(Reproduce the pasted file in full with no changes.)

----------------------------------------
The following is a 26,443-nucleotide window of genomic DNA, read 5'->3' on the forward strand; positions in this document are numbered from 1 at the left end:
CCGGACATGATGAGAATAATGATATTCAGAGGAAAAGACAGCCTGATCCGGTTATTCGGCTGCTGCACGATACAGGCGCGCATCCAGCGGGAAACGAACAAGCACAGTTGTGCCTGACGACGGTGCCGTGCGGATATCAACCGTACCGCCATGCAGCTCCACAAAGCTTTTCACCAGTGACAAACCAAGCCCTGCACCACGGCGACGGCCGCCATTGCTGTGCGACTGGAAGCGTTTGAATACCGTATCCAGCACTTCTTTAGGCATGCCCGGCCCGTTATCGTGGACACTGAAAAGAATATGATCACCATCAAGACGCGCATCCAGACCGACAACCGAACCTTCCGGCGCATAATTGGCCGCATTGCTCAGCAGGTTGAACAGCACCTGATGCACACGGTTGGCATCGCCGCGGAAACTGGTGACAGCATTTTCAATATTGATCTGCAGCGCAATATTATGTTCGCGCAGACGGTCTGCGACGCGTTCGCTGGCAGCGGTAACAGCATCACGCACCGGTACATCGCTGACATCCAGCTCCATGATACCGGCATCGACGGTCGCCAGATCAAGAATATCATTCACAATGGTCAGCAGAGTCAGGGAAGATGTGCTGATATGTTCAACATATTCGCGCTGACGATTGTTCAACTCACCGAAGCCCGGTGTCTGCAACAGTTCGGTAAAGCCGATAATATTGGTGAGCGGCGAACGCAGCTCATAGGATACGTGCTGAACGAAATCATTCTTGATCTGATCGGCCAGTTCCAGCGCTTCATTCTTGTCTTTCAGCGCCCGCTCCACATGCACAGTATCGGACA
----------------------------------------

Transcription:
The following is a 26,443-nucleotide window of genomic DNA, read 5'->3' on the forward strand; positions in this document are numbered from 1 at the left end:
CCGGACATGATGAGAATAATGATATTCAGAGGAAAAGACAGCCTGATCCGGTTATTCGGCTGCTGCACGATACAGGCGCGCATCCAGCGGGAAACGAACAAGCACAGTTGTGCCTGACGACGGTGCCGTGCGGATATCAACCGTACCGCCATGCAGCTCCACAAAGCTTTTCACCAGTGACAAACCAAGCCCTGCACCACGGCGACGGCCGCCATTGCTGTGCGACTGGAAGCGTTTGAATACCGTATCCAGCACTTCTTTAGGCATGCCCGGCCCGTTATCGTGGACACTGAAAAGAATATGATCACCATCAAGACGCGCATCCAGACCGACAACCGAACCTTCCGGCGCATAATTGGCCGCATTGCTCAGCAGGTTGAACAGCACCTGATGCACACGGTTGGCATCGCCGCGGAAACTGGTGACAGCATTTTCAATATTGATCTGCAGCGCAATATTATGTTCGCGCAGACGGTCTGCGACGCGTTCGCTGGCAGCGGTAACAGCATCACGCACCGGTACATCGCTGACATCCAGCTCCATGATACCGGCATCGACGGTCGCCAGATCAAGAATATCATTCACAATGGTCAGCAGAGTCAGGGAAGATGTGCTGATATGTTCAACATATTCGCGCTGACGATTGTTCAACTCACCGAAGCCCGGTGTCTGCAACAGTTCGGTAAAGCCGATAATATTGGTGAGCGGCGAACGCAGCTCATAGGATACGTGCTGAACGAAATCATTCTTGATCTGATCGGCCAGTTCCAGCGCTTCATTCTTGTCTTTCAGCGCCCGCTCCACATGCACAGTATCGGACA